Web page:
Agreed... But... When the numbers are real bad? The decision can't be difficult anymore... it just can't.


Given that the back up plans this year were Taylor Motter, Ryan LaMarre, et al, the decision becomes quite difficult. But therein lies the bigger issue - lack of depth.
    • Nine of twelve likes this

Given that the back up plans this year were Taylor Motter, Ryan LaMarre, et al, the decision becomes quite difficult. But therein lies the bigger issue - lack of depth.


Agreed that the depth on this team is a huge issue that needs to be fixed for 2019 and beyond. However we have a 25 and 40 man roster just like everybody else does and this year we had Wilson, Buxton, Sano, Morrison who were all well below replacement level. We would have been better with simple replacement level. This is on the front office but it is also on the manager and players.

Astudillo should have been playing catcher and Wilson should have been in AAA.

Cave should have been called up sooner it seems a stint on the DL for someone swinging on crutches might have triggered that.

Grossman wasn’t very good early but he made the 25 man roster for some sort of purpose. LaMarre our performed Buxton and it can be argued that Petit our performed Dozier at his 90% or whatever he was claiming to be in the paper.

I’m not claiming we would have won a title but there is no excuse for the performance we got from 6 of our everyday players.

 

Agreed that the depth on this team is a huge issue that needs to be fixed for 2019 and beyond. However we have a 25 and 40 man roster just like everybody else does and this year we had Wilson, Buxton, Sano, Morrison who were all well below replacement level. We would have been better with simple replacement level. This is on the front office but it is also on the manager and players.

Astudillo should have been playing catcher and Wilson should have been in AAA.

Cave should have been called up sooner it seems a stint on the DL for someone swinging on crutches might have triggered that.

Grossman wasn’t very good early but he made the 25 man roster for some sort of purpose. LaMarre our performed Buxton and it can be argued that Petit our performed Dozier at his 90% or whatever he was claiming to be in the paper.

I’m not claiming we would have won a title but there is no excuse for the performance we got from 6 of our everyday players.

Somewhat off topic, but you mentioned Grossman. I've never had strong feelings either way about him --- I can pretty much take him or leave him --- but he seems to be hitting very well the past month or so, one of the stronger bats in an otherwise weak lineup.

“Playing hurt” is always a tough call. First off, few players are 100 percent physically during much of an MLB season. So most everyone plays at some level below 100 percent at points during a season.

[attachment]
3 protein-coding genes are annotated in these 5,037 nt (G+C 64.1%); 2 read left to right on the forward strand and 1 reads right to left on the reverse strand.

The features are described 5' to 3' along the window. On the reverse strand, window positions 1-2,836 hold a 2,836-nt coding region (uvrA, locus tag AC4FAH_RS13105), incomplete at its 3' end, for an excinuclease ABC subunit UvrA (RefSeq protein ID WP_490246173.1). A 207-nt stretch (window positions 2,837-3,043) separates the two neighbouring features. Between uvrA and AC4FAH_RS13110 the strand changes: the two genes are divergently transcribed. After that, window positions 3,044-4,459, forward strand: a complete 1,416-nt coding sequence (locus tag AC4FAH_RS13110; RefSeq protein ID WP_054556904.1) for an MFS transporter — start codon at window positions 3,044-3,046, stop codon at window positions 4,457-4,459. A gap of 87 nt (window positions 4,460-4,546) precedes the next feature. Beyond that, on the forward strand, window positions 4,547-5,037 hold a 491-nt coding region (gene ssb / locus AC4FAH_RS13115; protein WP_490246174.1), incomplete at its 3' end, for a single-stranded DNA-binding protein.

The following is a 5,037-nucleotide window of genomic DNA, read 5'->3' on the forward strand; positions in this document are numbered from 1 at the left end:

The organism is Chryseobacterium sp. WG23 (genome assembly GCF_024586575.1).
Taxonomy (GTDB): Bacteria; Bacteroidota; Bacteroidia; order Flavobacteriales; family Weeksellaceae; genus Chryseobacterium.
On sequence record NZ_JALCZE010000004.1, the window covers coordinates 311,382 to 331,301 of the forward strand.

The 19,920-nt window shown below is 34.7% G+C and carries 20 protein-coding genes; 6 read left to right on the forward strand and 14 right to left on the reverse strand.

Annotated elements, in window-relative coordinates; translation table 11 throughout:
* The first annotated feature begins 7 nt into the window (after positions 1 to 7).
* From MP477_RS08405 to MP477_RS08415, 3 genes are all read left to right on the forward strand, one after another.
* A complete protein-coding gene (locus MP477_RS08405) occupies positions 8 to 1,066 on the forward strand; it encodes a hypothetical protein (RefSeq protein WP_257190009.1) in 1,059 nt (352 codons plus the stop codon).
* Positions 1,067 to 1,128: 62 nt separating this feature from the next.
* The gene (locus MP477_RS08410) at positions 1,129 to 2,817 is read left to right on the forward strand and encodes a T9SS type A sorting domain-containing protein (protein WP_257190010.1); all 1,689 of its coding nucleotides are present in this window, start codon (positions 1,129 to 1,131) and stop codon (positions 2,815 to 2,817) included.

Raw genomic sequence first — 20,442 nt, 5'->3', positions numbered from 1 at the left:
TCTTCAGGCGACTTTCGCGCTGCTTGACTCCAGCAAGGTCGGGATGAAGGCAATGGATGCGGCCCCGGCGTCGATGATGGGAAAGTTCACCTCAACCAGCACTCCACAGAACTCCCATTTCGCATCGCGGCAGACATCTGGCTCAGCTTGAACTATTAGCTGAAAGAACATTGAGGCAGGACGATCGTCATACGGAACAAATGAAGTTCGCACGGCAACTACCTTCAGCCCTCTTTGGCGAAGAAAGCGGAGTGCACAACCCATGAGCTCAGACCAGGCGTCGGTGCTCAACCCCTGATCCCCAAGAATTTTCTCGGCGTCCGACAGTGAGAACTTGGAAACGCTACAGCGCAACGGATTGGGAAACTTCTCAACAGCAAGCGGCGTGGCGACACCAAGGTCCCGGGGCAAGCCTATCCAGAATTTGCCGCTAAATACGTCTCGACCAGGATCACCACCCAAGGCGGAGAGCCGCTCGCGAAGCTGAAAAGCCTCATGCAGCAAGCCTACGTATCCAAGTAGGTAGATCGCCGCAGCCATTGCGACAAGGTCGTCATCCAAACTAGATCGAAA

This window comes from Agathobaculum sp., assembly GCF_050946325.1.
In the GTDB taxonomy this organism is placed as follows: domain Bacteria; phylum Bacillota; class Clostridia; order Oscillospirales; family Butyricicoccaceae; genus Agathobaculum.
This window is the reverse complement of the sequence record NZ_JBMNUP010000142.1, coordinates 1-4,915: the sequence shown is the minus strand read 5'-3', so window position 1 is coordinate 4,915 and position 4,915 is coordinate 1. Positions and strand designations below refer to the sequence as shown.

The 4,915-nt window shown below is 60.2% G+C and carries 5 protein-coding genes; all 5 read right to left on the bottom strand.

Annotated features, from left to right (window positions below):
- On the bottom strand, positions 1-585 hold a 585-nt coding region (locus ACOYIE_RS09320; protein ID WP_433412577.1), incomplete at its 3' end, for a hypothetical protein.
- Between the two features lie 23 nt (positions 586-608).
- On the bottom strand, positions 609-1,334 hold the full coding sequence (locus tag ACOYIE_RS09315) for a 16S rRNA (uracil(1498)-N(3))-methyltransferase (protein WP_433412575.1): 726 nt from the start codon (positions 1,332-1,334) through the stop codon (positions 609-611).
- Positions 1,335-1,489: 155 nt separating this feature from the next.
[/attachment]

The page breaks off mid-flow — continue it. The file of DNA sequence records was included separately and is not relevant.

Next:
Then, It’s often really hard to know when someone is hurt, or just sore from the grind. If hurt, how hurt? Will they make it worse by playing?

You might decide that 90 percent of a given player is better than 100 percent of his replacement. You might need that replacement player at another position anyway, because he’s subbing for someone in worse shape, so the guy at 90 percent HAS to play.

It’s not as simple as “Don’t play Dozier with a sore knee.” Obviously there’s a point where you should DL him, but often these situations aren’t as black and white as we like to imagine them. Players have to play, or they’re worthless. And replacements don’t grow on trees, nor are they usually good as the player they are replacing.


Concur. It's a no win proposition for the player and team. If players were placed on the DL every time they're banged up fans will label them as injury prone and soft. If they play through injury and struggles doing so, fans will think he doesn't have it anymore and wants him DFA'd.

 

Somewhat off topic, but you mentioned Grossman. I've never had strong feelings either way about him --- I can pretty much take him or leave him --- but he seems to be hitting very well the past month or so, one of the stronger bats in an otherwise weak lineup.

 

Grossman is much maligned on Twinsdaily. I'm not one of those. I'm indifferent toward his ability much like you are. 

 

Personally... I think he can help you win games and his OBP has value but I also feel that a more complete package should be acquired because his OF defense is lacking and more power is out there. Jake Cave for example.

 

In my opinion, I don't know if he is the type of guy that you settle down with, while calling yourself set and not look for improvement which shouldn't be that hard to find. 

 

However... He was chosen on purpose by the decision makers to be a part of the 25 man roster,

 

It should be understood without any doubt that injuries will occur during the course of a season and it should be understood without any doubt that at it is also a strong possibility that someone you were counting on will not perform.